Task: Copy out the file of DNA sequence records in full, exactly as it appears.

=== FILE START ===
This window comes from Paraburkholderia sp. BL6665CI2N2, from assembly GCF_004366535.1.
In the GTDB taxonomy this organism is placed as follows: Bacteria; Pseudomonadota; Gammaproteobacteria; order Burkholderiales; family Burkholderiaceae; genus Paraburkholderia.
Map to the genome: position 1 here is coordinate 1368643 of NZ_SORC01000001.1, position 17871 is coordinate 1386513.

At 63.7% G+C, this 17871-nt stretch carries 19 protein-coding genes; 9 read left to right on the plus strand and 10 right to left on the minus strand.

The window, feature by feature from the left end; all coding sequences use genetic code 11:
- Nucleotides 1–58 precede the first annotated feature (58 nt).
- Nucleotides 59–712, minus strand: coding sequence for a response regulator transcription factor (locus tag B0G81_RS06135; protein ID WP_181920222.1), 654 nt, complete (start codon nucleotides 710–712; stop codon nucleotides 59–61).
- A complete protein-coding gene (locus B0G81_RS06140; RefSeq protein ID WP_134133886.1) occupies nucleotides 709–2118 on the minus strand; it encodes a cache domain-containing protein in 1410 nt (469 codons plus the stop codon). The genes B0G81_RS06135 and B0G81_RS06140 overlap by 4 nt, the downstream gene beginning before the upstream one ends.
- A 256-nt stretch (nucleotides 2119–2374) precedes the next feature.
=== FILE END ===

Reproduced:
This window comes from Paraburkholderia sp. BL6665CI2N2, from assembly GCF_004366535.1.
In the GTDB taxonomy this organism is placed as follows: Bacteria; Pseudomonadota; Gammaproteobacteria; order Burkholderiales; family Burkholderiaceae; genus Paraburkholderia.
Map to the genome: position 1 here is coordinate 1368643 of NZ_SORC01000001.1, position 17871 is coordinate 1386513.

At 63.7% G+C, this 17871-nt stretch carries 19 protein-coding genes; 9 read left to right on the plus strand and 10 right to left on the minus strand.

The window, feature by feature from the left end; all coding sequences use genetic code 11:
- Nucleotides 1–58 precede the first annotated feature (58 nt).
- Nucleotides 59–712, minus strand: coding sequence for a response regulator transcription factor (locus tag B0G81_RS06135; protein ID WP_181920222.1), 654 nt, complete (start codon nucleotides 710–712; stop codon nucleotides 59–61).
- A complete protein-coding gene (locus B0G81_RS06140; RefSeq protein ID WP_134133886.1) occupies nucleotides 709–2118 on the minus strand; it encodes a cache domain-containing protein in 1410 nt (469 codons plus the stop codon). The genes B0G81_RS06135 and B0G81_RS06140 overlap by 4 nt, the downstream gene beginning before the upstream one ends.
- A 256-nt stretch (nucleotides 2119–2374) precedes the next feature.